Bright red crabs are omnivorous, they will eat meaty foods and have a great appetite for algae. It is not difficult to take care of the bright red crabs which makes them perfect for a beginner aquarist.
Shrimps have long arms with tiny little claws, perfect for reaching into crevices and rocks, or picking off parasites from their fishy friends. There are two types of aquarium shrimp, scavengers, and cleaners. Cleaners will help pick off pests from corals and clean off parasites from fish, while scavengers clean up excess food and decaying organics in the aquarium.
The camel shrimp has a beautiful color pattern of red and white stripes on its body and has a unique movable beak that is usually angled upwards.
The males of this species tend to have larger claw than the females. Take this into consideration when picking out at least four shrimps for your tank. Camel shirmp likes to live with friends of its own kind and they will congregate together in rocky crevasses, under overhangs, or in the coral rubble.
Camel shrimp are scavengers and will eat food that has fallen into crevices, and between rocks especially where larger critters can’t reach. Camel shrimp are scavenger, not cleaners, so if you are looking for a shrimp to clean off your fish you will want to add a cleaner like a skunk shrimp or the blood red fire shrimp.
The Blood Red Fire Shrimp
Blood Shrimp is one of the most popular shrimp in the aquarium hobby. It has a blood-red body with white spots and long white antennae. Blood shrimp like to shelter in caves or overhangs. While it will tolerate its mate, others of its own kind will be chased away or harassed.
As a cleaner shrimp, it will set up cleaning stations and remove dead tissue and parasites from fish that present themselves. It will also scavenge for meaty bits along the substrate bottom.
Banded Coral Shrimp
The Banded Coral Shrimp has a beautiful coloration and body shape with red and white bands across its body with fairly long pinchers and extra long white antennae. This shrimp is a scavenger and will pick up leftover food in the tank.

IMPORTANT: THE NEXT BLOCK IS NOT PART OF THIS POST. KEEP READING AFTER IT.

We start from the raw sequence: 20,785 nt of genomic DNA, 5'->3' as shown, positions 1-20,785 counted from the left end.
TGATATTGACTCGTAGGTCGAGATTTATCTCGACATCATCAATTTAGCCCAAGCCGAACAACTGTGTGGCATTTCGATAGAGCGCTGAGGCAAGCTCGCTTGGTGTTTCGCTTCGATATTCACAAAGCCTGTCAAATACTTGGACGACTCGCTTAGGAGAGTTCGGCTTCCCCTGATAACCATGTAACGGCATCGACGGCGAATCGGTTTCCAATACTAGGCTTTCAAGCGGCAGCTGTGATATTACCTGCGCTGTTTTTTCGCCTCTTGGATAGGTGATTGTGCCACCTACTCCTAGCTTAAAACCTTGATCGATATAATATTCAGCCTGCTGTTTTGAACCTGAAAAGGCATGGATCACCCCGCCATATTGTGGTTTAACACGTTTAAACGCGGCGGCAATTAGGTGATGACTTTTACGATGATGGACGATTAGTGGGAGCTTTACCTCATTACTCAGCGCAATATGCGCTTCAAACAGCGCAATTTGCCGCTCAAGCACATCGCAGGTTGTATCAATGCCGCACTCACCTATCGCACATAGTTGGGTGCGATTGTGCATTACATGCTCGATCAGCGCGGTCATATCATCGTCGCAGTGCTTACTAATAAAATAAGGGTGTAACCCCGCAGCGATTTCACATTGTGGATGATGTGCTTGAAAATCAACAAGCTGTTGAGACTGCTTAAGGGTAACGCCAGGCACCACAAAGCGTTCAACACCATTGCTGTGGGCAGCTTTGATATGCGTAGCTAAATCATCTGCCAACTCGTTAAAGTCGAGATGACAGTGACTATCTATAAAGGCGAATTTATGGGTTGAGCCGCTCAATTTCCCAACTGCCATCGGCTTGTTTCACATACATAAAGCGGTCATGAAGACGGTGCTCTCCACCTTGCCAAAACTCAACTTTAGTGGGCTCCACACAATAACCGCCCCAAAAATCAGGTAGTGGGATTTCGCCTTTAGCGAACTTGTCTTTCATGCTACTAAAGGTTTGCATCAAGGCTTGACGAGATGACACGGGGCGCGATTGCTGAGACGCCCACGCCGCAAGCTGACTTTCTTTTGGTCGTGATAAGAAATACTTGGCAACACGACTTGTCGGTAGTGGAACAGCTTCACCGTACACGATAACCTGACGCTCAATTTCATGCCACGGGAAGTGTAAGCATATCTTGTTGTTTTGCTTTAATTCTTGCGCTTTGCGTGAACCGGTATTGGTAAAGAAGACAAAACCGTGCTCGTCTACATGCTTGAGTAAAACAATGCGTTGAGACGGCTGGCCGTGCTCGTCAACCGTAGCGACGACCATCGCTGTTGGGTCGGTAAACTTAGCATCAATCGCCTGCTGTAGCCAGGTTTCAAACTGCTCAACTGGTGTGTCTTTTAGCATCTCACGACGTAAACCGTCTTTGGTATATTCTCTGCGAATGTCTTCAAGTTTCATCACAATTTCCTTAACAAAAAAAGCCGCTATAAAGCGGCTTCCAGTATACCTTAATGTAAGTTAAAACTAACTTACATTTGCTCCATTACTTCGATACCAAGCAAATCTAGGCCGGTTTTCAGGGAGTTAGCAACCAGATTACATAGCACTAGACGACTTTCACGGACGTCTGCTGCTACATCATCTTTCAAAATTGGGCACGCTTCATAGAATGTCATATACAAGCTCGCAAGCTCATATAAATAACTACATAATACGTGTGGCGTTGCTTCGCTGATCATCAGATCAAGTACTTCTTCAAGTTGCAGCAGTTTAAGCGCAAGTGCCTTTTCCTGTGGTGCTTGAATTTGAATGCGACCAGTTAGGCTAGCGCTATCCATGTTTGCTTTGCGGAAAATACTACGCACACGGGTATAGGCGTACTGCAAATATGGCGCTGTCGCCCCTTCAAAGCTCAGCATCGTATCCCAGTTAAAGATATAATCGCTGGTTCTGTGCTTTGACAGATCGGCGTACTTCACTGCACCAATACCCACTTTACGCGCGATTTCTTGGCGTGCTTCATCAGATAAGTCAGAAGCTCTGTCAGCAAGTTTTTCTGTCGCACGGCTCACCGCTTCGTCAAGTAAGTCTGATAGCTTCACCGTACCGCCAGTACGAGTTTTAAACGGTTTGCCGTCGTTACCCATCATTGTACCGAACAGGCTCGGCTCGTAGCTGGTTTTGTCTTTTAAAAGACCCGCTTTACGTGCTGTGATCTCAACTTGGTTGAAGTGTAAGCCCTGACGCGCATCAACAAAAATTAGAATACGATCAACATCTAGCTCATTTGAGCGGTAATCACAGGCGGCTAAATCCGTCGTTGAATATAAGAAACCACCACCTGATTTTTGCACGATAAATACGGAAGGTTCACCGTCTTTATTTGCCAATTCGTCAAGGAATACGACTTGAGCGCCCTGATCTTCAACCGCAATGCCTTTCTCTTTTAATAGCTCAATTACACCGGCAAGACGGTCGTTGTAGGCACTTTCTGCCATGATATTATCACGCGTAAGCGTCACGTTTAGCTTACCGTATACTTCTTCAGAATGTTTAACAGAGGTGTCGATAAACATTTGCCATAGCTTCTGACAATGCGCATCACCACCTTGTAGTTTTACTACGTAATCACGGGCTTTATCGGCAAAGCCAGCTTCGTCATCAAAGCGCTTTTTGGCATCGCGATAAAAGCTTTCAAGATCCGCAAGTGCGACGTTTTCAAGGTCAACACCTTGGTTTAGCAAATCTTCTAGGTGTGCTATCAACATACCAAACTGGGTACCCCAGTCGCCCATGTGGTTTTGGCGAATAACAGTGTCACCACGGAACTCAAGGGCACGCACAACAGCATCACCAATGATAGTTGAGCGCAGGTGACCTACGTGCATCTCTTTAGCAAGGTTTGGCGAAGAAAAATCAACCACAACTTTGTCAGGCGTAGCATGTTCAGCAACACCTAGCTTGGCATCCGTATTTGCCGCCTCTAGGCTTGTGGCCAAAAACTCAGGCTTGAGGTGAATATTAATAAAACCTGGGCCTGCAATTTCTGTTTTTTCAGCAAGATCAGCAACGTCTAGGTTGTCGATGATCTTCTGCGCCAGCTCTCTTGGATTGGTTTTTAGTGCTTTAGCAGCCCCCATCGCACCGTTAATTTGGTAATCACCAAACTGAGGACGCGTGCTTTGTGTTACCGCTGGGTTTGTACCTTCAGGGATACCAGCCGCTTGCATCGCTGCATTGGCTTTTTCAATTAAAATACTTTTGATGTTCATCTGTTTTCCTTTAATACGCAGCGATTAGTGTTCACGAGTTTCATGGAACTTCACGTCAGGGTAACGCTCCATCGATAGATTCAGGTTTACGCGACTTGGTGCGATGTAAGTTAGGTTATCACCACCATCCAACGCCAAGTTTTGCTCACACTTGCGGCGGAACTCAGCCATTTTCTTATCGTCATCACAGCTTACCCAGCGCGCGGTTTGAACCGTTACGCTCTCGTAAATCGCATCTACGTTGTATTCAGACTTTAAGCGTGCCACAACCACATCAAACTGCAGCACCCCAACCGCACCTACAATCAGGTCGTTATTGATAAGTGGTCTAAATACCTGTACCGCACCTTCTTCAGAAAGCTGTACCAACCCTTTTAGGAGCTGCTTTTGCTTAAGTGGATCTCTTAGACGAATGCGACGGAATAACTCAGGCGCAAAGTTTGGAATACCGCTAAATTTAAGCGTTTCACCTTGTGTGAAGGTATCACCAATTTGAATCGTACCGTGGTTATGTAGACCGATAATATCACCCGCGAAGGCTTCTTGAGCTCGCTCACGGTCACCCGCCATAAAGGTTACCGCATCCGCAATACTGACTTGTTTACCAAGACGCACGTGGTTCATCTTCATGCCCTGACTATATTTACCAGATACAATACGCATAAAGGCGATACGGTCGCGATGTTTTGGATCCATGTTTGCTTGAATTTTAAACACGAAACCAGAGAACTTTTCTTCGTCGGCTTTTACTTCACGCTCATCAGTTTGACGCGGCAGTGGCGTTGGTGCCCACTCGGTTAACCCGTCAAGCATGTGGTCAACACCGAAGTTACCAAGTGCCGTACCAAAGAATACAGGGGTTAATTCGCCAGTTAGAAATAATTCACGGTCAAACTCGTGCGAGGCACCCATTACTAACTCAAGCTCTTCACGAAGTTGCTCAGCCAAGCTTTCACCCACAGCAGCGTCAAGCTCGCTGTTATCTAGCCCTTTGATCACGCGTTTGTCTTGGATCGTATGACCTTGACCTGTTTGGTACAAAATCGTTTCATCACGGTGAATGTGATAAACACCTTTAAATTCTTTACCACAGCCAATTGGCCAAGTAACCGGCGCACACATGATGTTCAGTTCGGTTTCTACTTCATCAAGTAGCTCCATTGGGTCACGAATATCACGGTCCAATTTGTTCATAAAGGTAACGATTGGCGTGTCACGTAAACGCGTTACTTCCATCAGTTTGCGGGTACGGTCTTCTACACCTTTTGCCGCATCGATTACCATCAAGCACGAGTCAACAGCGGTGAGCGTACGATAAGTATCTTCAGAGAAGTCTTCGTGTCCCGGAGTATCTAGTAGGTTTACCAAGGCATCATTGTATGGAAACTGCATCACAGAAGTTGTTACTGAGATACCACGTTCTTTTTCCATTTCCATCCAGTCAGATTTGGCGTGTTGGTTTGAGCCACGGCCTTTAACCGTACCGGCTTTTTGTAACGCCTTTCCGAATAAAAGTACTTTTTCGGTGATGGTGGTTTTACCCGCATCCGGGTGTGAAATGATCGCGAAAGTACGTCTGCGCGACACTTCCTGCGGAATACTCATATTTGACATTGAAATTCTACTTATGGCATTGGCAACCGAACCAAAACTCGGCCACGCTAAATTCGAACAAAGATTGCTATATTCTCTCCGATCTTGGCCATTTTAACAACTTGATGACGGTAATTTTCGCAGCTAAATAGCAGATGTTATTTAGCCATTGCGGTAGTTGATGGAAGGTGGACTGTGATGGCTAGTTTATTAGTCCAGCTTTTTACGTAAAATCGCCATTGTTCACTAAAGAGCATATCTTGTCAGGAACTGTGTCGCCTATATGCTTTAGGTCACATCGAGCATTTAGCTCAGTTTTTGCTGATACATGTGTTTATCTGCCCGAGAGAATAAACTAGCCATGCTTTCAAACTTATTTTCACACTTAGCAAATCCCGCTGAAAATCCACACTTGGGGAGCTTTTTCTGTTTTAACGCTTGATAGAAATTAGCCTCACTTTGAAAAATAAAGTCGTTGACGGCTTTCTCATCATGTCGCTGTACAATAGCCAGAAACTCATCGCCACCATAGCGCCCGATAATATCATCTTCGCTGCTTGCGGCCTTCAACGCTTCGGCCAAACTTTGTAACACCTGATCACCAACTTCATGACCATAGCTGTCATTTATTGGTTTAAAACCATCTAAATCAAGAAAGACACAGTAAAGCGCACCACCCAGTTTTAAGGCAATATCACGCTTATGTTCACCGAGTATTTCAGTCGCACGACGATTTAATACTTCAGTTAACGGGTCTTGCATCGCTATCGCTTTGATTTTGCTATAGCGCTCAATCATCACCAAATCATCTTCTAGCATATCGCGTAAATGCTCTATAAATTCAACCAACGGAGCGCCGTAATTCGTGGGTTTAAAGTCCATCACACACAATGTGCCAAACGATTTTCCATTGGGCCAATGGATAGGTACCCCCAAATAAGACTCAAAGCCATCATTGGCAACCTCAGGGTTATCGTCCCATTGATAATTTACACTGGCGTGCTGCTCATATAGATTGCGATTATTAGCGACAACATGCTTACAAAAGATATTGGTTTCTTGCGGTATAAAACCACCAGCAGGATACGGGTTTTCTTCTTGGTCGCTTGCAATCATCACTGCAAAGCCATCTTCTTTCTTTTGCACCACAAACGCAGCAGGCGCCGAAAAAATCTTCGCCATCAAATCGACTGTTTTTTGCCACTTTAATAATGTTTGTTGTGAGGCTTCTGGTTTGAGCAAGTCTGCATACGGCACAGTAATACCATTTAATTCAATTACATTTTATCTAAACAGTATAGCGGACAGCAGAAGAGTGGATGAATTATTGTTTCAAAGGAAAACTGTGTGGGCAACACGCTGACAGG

Despite being a scavenger, banded coral shrimp have been seen cleaning parasites off fish.
Starfish can sift through the sand, clean algae from rocks, and grazes across the aquarium glass feeding on algae, and diatoms. Starfish, however, are sensitive to parameter changes such as in oxygen levels, salinity and the pH of the water.
Sand Sifting Sea Star
The Sand Sifting Sea Star will consume large amounts of detritus and uneaten foods. As the name implies this sea star burrows himself in the sand in search of food sifting detritus and aerating the sand bed.
However, without enough food, the sand sifting sea star will also eat small invertebrates, including shrimp, urchins, mollusks, bivalves, or other small sea stars. Make sure to feed your sea star enough or it could just burrow in the sand, starve, and eventually begin to decay.
Sea urchins are excellent algae grazers keeping rocks and aquarium glass clear of unwanted pest algae. Their spines protect them from fish and other predators, however, they can be cumbersome and knock over rockwork and corals.
Black Long-Spined Sea Urchin
These long spiny sea urchins are excellent algae controllers for an aquarium. You want to make sure to have lots of rocks for these little critters to hide during the day.
Long spiny sea urchins will venture out of the rocks during the night to forage for food such as algae and seaweed. These urchins are an excellent algae controller for an aggressive aquarium where other invertebrates would be eaten.
Blue Tuxedo Urchin
The Blue Tuxedo Urchin, has five to ten broad-colored bands usually blue or black, with red, brown, or dark spines. This very striking combination gives it the “formal” look and thus the name “Tuxedo Urchin.”
During the day, it will hide among the rocks, in crevices, or under plants in a sandy substrate. At night, it will emerge to graze on the algae present in or near its home. Tuxedo urchins are especially good at eating corallite algae.